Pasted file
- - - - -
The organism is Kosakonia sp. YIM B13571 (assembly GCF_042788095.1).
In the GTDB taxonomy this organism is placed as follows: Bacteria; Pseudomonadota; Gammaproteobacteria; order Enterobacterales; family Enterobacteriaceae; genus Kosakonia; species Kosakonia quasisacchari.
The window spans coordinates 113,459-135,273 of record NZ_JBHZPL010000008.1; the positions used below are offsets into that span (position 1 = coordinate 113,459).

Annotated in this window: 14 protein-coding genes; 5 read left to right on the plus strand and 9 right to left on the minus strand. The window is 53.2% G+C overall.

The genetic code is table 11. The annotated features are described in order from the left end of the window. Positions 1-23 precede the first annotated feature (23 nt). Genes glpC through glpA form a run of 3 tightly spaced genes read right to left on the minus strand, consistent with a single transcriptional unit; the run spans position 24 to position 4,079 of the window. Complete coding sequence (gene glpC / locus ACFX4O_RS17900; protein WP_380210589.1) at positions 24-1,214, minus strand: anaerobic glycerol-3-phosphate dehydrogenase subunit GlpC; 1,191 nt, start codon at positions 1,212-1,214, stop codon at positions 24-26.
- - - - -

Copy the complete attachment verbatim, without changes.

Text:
The organism is Kosakonia sp. YIM B13571 (assembly GCF_042788095.1).
In the GTDB taxonomy this organism is placed as follows: Bacteria; Pseudomonadota; Gammaproteobacteria; order Enterobacterales; family Enterobacteriaceae; genus Kosakonia; species Kosakonia quasisacchari.
The window spans coordinates 113,459-135,273 of record NZ_JBHZPL010000008.1; the positions used below are offsets into that span (position 1 = coordinate 113,459).

Annotated in this window: 14 protein-coding genes; 5 read left to right on the plus strand and 9 right to left on the minus strand. The window is 53.2% G+C overall.

The genetic code is table 11. The annotated features are described in order from the left end of the window. Positions 1-23 precede the first annotated feature (23 nt). Genes glpC through glpA form a run of 3 tightly spaced genes read right to left on the minus strand, consistent with a single transcriptional unit; the run spans position 24 to position 4,079 of the window. Complete coding sequence (gene glpC / locus ACFX4O_RS17900; protein WP_380210589.1) at positions 24-1,214, minus strand: anaerobic glycerol-3-phosphate dehydrogenase subunit GlpC; 1,191 nt, start codon at positions 1,212-1,214, stop codon at positions 24-26.